Internal Controls for Small Business
Small businesses have a staggeringly higher risk of fraud than large companies due to lack of internal controls. Though business owners have developed a heightened awareness, the impact on businesses continues to grow at alarming rates.
The most common forms of occupational fraud are asset misappropriation (billing schemes and check tampering schemes, payroll, and expense reimbursements), financial statement fraud and corruption (more likely to occur at large organizations).
How is Fraud Carried Out?
Knowing the most common ways that fraud is carried out and concealed can help you understand what to monitor closely and why. For example, occupational fraud is often concealed through:
- Creating fraudulent documents
- Altering documents
- Altering transactions in the accounting system
- Creating fraudulent transactions in the accounting system
- Destroying or altering electronic documents
- Altering journal entries
How is Fraud Detected?
Most often from:
- A tip (employees, vendors and customers)
- Fraud hotlines
- Internal audit
- Management review
Strong internal controls are a critical preventing fraud. As a business owner, there are several basic exercises you should perform on a regular basis:
- Check references and run background checks on all prospective employees and vendors. Ask previous employers if the prospective employee is eligible for rehire.
- Develop a written code of conduct that explicitly prohibits fraud, conflicts of interest, kickbacks and other illegal acts. Practice and strictly enforce the code.
- Owners who dip into petty cash, fudge on an expense report or set other examples of loose business behavior will find employees rationalizing dishonest actions. Set an ethical example for employees to follow and treat them with respect and fairness.
- Carry appropriate insurance policies to limit your company’s exposure to fraud losses.
- Ensure that no employees or vendors are added to the payroll or approved vendor listing without your approval. Periodically review the payroll and approved vendor list to ensure none have been added without your knowledge.
- When employees leave, be sure to disable access codes and passwords immediately on such things as software, network, email, laptops, hard drives, office, banking information if they had access and even online subscriptions.
- Personally approve large credit memos, price concessions and bad debt write-offs.
- Have customers mail payments directly to a lock-box maintained by your bank.
- Require that your receptionist or someone independent of the accounting department open the mail and log cash receipts received at your office location.
- Periodically reconcile daily cash receipts logged by the receptionist (or other) to individual customers account details, as well as the amount deposited per the bank statement.
- Examine all original invoices and receiving documents (not copies) when signing checks to ensure that the prices are reasonable, that goods were actually received and that the vendor is legitimate.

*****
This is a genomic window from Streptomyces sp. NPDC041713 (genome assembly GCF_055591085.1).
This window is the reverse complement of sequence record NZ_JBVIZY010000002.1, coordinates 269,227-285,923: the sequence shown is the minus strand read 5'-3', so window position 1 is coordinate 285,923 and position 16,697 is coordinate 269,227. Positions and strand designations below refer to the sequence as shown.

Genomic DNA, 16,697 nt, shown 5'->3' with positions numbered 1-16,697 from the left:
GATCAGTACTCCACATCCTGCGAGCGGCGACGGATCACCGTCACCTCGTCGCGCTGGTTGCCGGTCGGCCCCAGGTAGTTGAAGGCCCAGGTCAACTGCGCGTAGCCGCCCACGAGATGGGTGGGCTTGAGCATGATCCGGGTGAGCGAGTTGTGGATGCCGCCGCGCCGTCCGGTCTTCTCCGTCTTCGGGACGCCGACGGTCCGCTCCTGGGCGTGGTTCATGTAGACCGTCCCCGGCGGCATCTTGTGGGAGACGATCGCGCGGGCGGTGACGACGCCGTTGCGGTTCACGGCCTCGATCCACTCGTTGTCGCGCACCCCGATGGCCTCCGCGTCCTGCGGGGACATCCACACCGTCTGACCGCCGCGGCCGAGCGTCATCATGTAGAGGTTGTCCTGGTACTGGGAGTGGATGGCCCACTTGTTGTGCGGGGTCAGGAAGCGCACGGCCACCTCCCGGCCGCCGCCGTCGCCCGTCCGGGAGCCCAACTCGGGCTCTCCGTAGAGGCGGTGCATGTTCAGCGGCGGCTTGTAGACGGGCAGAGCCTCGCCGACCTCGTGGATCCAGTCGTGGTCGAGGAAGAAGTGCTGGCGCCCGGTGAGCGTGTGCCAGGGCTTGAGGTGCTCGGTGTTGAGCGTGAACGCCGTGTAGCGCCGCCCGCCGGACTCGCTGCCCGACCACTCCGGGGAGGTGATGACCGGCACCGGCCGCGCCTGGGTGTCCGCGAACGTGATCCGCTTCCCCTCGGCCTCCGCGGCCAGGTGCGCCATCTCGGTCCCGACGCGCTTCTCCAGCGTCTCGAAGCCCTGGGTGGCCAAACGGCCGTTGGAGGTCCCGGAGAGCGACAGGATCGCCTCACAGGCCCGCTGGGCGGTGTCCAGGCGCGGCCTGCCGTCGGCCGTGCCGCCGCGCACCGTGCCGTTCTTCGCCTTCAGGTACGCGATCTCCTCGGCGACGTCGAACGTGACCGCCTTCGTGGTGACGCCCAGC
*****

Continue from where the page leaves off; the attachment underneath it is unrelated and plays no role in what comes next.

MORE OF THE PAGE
- Never use a signature stamp for check signing. Notify your bank that only original signatures are valid.
- Require that the bank obtain your authorization for all electronic fund transfers.
- Notify your bank that the employee who makes the daily bank deposit is not authorized to receive “cash back” from your deposit.
- Have supervisors review employee time daily to ensure time worked was reported accurately.
-Monthly bank statements should be delivered unopened to the owner, who should review them in detail for irregularities such as unexpected declines in balance, overdrafts and unusually large disbursements.
- Cash disbursements and receipts should be reviewed in detail by an independent accountant at least annually to ensure all recorded transactions are supported by valid source documentation and are consistent with business reality.
- All bank accounts should be reconciled monthly. These reconciliations should be reviewed periodically by an independent accountant to ensure the propriety of the reconciliation.
- Have an open door policy. Approximately, 26% of employee fraud is discovered and reported by a fellow employee. Ask your employees to identify ways in which someone could commit fraud at your company and the ways to avoid it.
- Review monthly financial statements in comparison to a budget and prior period actual and investigate unusual fluctuations. Also compare financial ratios to benchmarks.
- Take note of employees who appear to live substantially beyond their means.
- Send monthly statements of customer account balances. The statement should indicate the name and number of a contact person, who is independent of the accounting department, to call with complaints/discrepancies.
- Have an independent accountant review the payroll function at least annually to ensure that pay rates are consistent with the employee’s personnel file and that hours paid agree to manual time cards or time sheets.
- Require that key accounting personnel take a vacation at least annually and that someone perform their job function in the interim to detect possible irregularities.
- Perform full inventory and fixed asset counts at least annually and investigate significant shrinkage.